When going to City Hall to register to vote, the young people of Lawrence often tick off the box next to No Party.
But when they go with their parents to register, they enroll under whatever major political party their families have traditionally supported, said Rafael R. Tejeda, the city’s election coordinator, who noticed the phenomenon.
“At times the parent will declare, ‘In my house we vote Democrat!’” he said with a chuckle.
While avoiding parental disappointment is still very much in vogue, the same cannot be said for strong political party affiliations that have defined past generations. Data from the last two gubernatorial elections and the state primaries in September show more voters in the Boston suburbs are choosing to register as “unenrolled,” the state’s definition for independent voters.
Since 2006, the number of voters registered as unenrolled has increased in 156 of 158 communities across Eastern Massachusetts; the only exceptions were Brookline and Marblehead. In the same period, more people have registered to vote in all but 11 of those communities.
With a 32 percent increase in unenrolled registrations, Milford experienced the highest surge in the region, followed by a 29 percent increase in Billerica, and 28 percent in Hopkinton, according to a Globe analysis of enrollment data for the 158 cities and towns spanning from Salisbury to Boylston to Plymouth, and excluding Boston and Cambridge. The enrollment numbers include both active and inactive voters.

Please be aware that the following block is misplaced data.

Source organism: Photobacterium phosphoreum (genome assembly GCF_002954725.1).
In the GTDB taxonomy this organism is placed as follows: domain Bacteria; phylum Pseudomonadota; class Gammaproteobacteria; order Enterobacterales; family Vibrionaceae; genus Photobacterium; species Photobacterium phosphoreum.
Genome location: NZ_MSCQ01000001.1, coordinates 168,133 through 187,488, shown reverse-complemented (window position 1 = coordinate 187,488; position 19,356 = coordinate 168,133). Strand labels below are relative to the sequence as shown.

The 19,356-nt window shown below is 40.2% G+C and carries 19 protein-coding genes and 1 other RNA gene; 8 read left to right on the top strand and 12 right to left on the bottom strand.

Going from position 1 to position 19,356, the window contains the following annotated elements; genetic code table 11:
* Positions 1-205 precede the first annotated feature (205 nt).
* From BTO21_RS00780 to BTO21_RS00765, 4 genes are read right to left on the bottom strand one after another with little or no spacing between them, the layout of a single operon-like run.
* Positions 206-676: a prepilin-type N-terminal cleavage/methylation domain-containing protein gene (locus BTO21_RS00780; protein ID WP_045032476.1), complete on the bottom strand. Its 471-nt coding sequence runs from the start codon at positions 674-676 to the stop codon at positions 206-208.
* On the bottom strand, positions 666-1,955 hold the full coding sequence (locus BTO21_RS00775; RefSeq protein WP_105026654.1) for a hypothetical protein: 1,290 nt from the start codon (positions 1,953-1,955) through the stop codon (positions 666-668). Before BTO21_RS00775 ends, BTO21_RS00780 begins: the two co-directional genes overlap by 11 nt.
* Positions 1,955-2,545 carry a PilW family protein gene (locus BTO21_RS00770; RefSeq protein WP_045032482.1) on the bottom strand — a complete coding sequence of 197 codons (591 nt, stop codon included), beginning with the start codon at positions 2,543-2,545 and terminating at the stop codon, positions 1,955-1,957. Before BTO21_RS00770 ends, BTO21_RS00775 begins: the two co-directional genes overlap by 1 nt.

As of August, 55 percent of the region’s 2.4 million voters were registered as unenrolled; 33 percent as Democrats; and 11 percent as Republicans, according to the secretary of state’s office. Both Democrat and Republican enrollment decreased from 2006, while unenrollment increased. In 2006, 35 percent of the region’s 2.2 million voters were registered Democrats; 13 percent Republicans; and 52 percent unenrolled.
The numbers reflect a nationwide trend of voters increasingly registering as independent, and an overall decrease in party membership, said Michael Kryzanek, professor of political science at Bridgewater State University.
“The reputation of the political party machine has certainly come upon hard times,” Kryzanek said in an interview. “In the ’40s and ’50s, people voted ‘the party line.’ They saw their allegiance to a political party as part of their personal identification. This changed with Watergate and other historical events and personalities that moved people away from that allegiance to the political party.”